Move to rename hospital erupts into partisan feud; Dem fears sponsor’s gain
A seemingly routine measure to rename a New Mexico veterans hospital for a recently deceased Medal of Honor winner has turned into a political feud in the House.
Republicans say House Veterans’ Affairs Committee Chairman Rep. Bob Filner, California Democrat, is holding up a Republicansponsored bill to rename the Veterans Affairs Department’s medical center in Albuquerque for Korean War veteran Raymond “Jerry” Murphy for political reasons.
“This follows the Democrats’ theme of politics over substance,” said Rep. Steve Buyer of Indiana, the committee’s ranking Republican.
Mr. Filner counters that it is the Republicans who are cynically using the name of a war hero for political gain. He said Mr. Buyer is pushing the matter in order to boost the profile of the bill’s sponsor, Rep. Heather A. Wilson, New Mexico Republican.
“He is just taking this hero, Jerry Murphy, and using his name to get his lady from New Mexico reelected,” Mr. Filner said. “I think that’s offensive to veterans.”
Mr. Buyer called the explanation “warped” a day after a House floor spat with Mr. Filner over the bill, which he said is bottled up in committee.
“I totally understand that some people don’t want a veterans bill with my name on it to pass the House for political reasons,” Mrs. Wilson said.
Mrs. Wilson, who was one of the Democrats’ top congressional targets in the November elections, won a sixth term by fewer than 900 votes. Her district, which includes Albuquerque, is considered vulnerable for a Democratic takeover next year.
Mr. Filner said the bill, which has passed the Senate, will be considered for floor debate later this year.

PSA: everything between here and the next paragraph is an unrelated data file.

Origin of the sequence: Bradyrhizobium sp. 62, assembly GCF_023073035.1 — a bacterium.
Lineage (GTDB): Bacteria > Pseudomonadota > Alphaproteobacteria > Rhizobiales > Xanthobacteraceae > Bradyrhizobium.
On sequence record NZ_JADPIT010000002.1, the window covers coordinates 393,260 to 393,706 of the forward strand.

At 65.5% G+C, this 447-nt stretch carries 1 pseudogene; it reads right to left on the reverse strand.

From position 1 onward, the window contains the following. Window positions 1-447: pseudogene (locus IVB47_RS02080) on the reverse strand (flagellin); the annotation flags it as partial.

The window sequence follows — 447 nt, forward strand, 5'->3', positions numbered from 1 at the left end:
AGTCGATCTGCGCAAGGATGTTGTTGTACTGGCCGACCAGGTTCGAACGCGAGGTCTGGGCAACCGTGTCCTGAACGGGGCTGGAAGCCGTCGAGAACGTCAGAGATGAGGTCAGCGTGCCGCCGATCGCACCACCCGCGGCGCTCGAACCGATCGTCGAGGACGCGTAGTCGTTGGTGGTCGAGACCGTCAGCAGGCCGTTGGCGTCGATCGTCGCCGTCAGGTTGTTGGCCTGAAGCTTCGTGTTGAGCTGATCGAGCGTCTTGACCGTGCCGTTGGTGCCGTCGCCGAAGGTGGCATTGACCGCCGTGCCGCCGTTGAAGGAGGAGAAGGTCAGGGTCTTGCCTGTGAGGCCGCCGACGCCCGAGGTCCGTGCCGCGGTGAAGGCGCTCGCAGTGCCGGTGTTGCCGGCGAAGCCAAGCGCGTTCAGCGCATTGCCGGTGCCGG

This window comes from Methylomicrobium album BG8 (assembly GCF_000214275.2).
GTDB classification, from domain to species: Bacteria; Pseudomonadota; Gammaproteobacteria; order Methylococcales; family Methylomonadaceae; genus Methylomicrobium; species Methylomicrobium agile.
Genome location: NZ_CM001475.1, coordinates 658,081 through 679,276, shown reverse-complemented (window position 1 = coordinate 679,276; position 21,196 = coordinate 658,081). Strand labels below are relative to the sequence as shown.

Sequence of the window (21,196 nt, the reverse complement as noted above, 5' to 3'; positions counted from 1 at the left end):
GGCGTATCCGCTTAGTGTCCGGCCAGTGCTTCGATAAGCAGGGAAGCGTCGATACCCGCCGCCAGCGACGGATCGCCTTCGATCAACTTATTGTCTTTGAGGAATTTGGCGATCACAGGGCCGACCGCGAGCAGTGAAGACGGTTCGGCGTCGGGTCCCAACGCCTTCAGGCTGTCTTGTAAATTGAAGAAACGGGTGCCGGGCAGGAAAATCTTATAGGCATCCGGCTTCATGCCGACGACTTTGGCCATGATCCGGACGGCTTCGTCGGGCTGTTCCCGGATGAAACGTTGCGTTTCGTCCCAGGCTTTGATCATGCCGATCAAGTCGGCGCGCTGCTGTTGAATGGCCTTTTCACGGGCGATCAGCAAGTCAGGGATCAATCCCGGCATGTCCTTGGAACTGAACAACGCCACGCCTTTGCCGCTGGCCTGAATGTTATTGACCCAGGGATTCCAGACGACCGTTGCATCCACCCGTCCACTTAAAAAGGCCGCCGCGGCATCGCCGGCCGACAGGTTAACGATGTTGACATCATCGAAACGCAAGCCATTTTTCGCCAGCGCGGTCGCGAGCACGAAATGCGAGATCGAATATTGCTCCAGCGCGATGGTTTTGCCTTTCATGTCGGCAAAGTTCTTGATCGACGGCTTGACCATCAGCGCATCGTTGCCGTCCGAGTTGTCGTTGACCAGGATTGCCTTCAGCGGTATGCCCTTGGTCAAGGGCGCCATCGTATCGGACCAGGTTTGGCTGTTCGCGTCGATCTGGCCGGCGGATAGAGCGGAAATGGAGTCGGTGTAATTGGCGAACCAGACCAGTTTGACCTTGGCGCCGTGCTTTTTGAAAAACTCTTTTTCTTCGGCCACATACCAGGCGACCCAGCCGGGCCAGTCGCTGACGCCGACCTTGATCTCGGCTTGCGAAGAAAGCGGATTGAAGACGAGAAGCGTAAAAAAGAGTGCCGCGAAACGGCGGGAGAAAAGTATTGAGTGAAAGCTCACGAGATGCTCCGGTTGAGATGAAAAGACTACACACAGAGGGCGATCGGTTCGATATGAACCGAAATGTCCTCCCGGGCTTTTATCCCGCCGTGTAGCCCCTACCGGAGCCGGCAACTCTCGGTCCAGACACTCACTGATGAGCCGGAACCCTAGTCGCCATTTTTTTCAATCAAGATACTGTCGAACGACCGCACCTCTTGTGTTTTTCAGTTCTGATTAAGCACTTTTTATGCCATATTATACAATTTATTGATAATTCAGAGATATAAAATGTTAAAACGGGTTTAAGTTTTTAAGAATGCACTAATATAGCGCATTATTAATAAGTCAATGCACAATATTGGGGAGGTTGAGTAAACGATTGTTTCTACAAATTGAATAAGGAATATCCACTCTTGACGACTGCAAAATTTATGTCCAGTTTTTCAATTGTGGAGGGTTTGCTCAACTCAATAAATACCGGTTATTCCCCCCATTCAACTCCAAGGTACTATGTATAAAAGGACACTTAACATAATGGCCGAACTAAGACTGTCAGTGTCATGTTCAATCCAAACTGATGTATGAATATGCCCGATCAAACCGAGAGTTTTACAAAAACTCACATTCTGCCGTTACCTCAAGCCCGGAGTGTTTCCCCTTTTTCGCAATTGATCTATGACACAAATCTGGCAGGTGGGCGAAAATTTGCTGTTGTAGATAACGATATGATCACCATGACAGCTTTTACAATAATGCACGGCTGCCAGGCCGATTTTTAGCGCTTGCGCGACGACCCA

He called Mr. Buyer confrontational. “All he does is confront me on the House floor. He never talks to me in a courteous way,” Mr. Filner said. “He doesn’t care about this stuff. He’s just trying to make an issue.”
Mr. Murphy, who died last month at age 77, served as a second lieutenant with the Marine Reserve in the Korean War. While commanding an infantry platoon in 1953, his unit was attacked by Chinese troops. Injured and under heavy gunfire, he rescued several men. He then picked up a rifle and held off the enemy, killing several, until all the men in his unit reached safety.
President Eisenhower awarded Mr. Murphy the Medal of Honor in October 1953 for “conspicuous gallantry and intrepidity at the risk of his life above and beyond the call of duty.”
Mr. Murphy served as director of the Veterans Services Department in Albuquerque for 23 years until 1997. After his retirement, he volunteered at the city’s VA hospital.
He requested to be buried in his VA hospital scrubs.
“This bill isn’t about me or about anything political,” Mrs. Wilson said. “It’s about honoring Jerry Murphy’s life of service. I’d ask the House leadership to be respectful of this great gentleman’s memory.”